Parasitic Diseases of Wild Birds provides thorough coverage of major parasite groups affecting wild bird species. Broken into four sections covering protozoa, helminths, leeches, and arthropod parasites, this volume provides reviews of the history, disease, epizootiology, pathology, and population impacts caused by parasitic disease. Taking a unique approach that focuses on the effects of the parasites on the host, Parasitic Diseases of Wild Birds fills a unique niche in animal health literature.
Migration, broadly defined as directional movement to take advantage of spatially distributed resources, is a dramatic behaviour and an important component of many life histories that can contribute to the fundamental structuring of ecosystems. In recent years, our understanding of migration has advanced radically with respect to both new data and conceptual understanding. It is now almost twenty years since publication of the first edition, and an authoritative and up-to-date sequel that provides a taxonomically comprehensive overview of the latest research is therefore timely. The emphasis throughout this advanced textbook is on the definition and description of migratory behaviour, its ecological outcomes for individuals, populations, and communities, and how these outcomes lead to natural selection acting on the behaviour to cause its evolution. It takes a truly integrative approach, showing how comparisons across a diversity of organisms and biological disciplines can illuminate migratory life cycles, their evolution, and the relation of migration to other movements. Migration: The Biology of Life on the Move focuses on migration as a behavioural phenomenon with important ecological consequences for organisms as diverse as aphids, butterflies, birds and whales. It is suitable for senior undergraduate and graduate level students taking courses in behaviour, spatial ecology, 'movement ecology', and conservation. It will also be of interest and use to a broader audience of professional ecologists and behaviourists seeking an authoritative overview of this rapidly expanding field.
See what’s new in the Second Edition: · Number of species included is increased from 6300 to over 8700, about 85% of the world’s birds · Better data for many of the species included in the first edition — an exhaustive compilation of new data published from 1992 through 2007 · More comprehensive coverage of Latin America, Japan, Taiwan, Southeast Asia, and more coverage of research published in non-English language journals In 1992 the CRC Handbook of Avian Body Masses broke new ground by providing a compilation of body masses for 6300 species, about two-thirds of the world’s species. The handbook instantly became the gold standard, cited in hundreds of scientific studies and a prominent fixture on the shelves of many ornithologists. Keeping the format that made the first edition so popular, the second edition features dramatic changes both in species coverage and the data quality. The new edition compiles the results of new samples that have been published for many of the birds included in the first edition, and data found for about 2400 new species, increasing the coverage to over 8700 species, about 85% of the world’s birds. The order of species and families has been revised in the text to fit with the latest publications in avian taxonomy and systematics. The second edition includes an accompanying CD-ROM with a searchable electronic database.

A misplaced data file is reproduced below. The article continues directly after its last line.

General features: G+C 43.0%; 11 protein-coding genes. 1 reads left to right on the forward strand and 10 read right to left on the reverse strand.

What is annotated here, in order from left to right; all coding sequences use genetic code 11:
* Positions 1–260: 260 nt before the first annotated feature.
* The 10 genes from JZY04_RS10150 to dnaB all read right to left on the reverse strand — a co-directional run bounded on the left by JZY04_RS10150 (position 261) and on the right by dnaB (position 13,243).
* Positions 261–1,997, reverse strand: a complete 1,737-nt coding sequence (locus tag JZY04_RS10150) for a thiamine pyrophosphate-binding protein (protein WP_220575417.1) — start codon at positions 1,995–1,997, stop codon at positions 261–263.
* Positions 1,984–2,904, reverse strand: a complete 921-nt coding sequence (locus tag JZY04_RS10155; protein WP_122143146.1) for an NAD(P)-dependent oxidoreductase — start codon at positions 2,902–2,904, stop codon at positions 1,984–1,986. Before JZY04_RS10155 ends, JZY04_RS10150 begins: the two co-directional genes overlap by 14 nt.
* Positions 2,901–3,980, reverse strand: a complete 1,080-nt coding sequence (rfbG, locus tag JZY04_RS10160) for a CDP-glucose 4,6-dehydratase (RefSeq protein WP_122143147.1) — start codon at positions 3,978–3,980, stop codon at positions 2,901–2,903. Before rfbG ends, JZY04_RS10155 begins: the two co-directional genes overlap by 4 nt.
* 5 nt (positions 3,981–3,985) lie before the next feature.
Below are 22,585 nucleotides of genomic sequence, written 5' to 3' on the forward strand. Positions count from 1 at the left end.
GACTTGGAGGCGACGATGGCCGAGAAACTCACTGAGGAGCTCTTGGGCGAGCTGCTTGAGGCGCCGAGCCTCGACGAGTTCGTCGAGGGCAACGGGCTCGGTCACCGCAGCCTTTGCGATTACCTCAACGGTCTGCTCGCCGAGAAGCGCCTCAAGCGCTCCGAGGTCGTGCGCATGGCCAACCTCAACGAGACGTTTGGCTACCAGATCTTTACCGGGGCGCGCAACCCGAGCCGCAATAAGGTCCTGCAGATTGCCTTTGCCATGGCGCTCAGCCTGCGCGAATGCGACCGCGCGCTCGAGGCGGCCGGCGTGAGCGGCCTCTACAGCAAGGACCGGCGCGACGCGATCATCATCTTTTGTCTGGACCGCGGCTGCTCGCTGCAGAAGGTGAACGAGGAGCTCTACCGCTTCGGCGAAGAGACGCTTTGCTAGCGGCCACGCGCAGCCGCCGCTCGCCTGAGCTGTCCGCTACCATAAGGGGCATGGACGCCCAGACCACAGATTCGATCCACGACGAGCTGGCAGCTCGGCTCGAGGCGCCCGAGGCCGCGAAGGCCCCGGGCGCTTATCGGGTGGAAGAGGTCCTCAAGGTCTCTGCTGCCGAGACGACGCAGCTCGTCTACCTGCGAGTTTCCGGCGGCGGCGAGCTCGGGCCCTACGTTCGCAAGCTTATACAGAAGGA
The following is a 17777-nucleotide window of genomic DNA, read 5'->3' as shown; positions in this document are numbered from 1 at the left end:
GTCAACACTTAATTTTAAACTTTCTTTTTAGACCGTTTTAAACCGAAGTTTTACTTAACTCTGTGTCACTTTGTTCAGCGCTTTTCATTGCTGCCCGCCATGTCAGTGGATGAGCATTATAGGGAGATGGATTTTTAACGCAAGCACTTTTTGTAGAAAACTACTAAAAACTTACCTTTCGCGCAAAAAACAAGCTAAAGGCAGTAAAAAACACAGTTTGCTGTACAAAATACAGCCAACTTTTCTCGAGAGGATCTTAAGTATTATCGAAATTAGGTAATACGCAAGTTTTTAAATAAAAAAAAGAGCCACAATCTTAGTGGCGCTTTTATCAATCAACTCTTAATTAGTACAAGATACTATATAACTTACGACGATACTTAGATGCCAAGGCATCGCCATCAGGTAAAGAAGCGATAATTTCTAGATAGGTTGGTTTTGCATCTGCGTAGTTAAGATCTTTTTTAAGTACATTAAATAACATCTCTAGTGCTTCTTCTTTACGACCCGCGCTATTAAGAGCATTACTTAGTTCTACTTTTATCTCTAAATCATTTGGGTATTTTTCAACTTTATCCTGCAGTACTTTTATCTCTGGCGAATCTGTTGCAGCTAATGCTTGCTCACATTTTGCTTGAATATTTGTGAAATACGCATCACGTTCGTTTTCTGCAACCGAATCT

This is the first single volume guide ever devoted to the eastern Asian avifauna. The eastern Asian region, centring especially on the major islands off the continental coast (including Japan and Taiwan) and the immediately adjacent areas of the Asian continent from Kamchatka in the north and including the Korean Peninsula are an important centre of endemism. Birds endemic to this region include representatives of many of the major families, from the world's largest eagle - Steller's Sea Eagle - to the tiny Formosan Firecrest. The east Asian continental coast and the offshore islands also form one of the world's major international bird migration routes, especially for waterfowl, shorebirds and raptors, while the east Asian continental mainland itself is home to a wide range of species little known to western ornithologists such as Scaly-sided Merganser, Oriental Stork and Mugimaki Flycatcher. The guide features the most up-to-date text available, which, in conjunction with extensive colour plates throughout, facilitates the field identification of all of the species known from the region. Colour distribution maps enhance the text by providing a visual analysis of the summer, winter and migratory ranges of all species.